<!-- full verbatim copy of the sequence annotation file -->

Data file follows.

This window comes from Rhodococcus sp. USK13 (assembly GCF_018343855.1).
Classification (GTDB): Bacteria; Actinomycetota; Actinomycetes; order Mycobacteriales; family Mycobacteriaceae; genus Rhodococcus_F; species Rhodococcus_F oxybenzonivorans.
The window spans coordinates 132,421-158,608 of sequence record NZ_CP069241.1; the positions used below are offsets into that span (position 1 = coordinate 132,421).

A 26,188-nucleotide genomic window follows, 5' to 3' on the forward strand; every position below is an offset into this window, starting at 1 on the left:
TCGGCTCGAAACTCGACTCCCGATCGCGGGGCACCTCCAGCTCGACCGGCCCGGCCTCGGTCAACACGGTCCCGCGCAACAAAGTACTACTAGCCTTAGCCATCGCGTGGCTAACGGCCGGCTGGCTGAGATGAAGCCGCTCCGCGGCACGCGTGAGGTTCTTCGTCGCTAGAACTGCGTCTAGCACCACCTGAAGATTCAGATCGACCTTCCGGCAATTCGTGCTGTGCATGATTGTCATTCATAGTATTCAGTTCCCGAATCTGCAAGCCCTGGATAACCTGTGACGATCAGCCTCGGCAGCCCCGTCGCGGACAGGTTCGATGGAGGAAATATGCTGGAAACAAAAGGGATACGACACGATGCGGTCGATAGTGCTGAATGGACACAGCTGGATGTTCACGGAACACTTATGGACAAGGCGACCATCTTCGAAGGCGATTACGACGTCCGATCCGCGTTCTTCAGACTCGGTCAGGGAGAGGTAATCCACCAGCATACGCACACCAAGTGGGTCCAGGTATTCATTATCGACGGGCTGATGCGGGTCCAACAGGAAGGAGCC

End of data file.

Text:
This window comes from Rhodococcus sp. USK13 (assembly GCF_018343855.1).
Classification (GTDB): Bacteria; Actinomycetota; Actinomycetes; order Mycobacteriales; family Mycobacteriaceae; genus Rhodococcus_F; species Rhodococcus_F oxybenzonivorans.
The window spans coordinates 132,421-158,608 of sequence record NZ_CP069241.1; the positions used below are offsets into that span (position 1 = coordinate 132,421).

A 26,188-nucleotide genomic window follows, 5' to 3' on the forward strand; every position below is an offset into this window, starting at 1 on the left:
TCGGCTCGAAACTCGACTCCCGATCGCGGGGCACCTCCAGCTCGACCGGCCCGGCCTCGGTCAACACGGTCCCGCGCAACAAAGTACTACTAGCCTTAGCCATCGCGTGGCTAACGGCCGGCTGGCTGAGATGAAGCCGCTCCGCGGCACGCGTGAGGTTCTTCGTCGCTAGAACTGCGTCTAGCACCACCTGAAGATTCAGATCGACCTTCCGGCAATTCGTGCTGTGCATGATTGTCATTCATAGTATTCAGTTCCCGAATCTGCAAGCCCTGGATAACCTGTGACGATCAGCCTCGGCAGCCCCGTCGCGGACAGGTTCGATGGAGGAAATATGCTGGAAACAAAAGGGATACGACACGATGCGGTCGATAGTGCTGAATGGACACAGCTGGATGTTCACGGAACACTTATGGACAAGGCGACCATCTTCGAAGGCGATTACGACGTCCGATCCGCGTTCTTCAGACTCGGTCAGGGAGAGGTAATCCACCAGCATACGCACACCAAGTGGGTCCAGGTATTCATTATCGACGGGCTGATGCGGGTCCAACAGGAAGGAGCC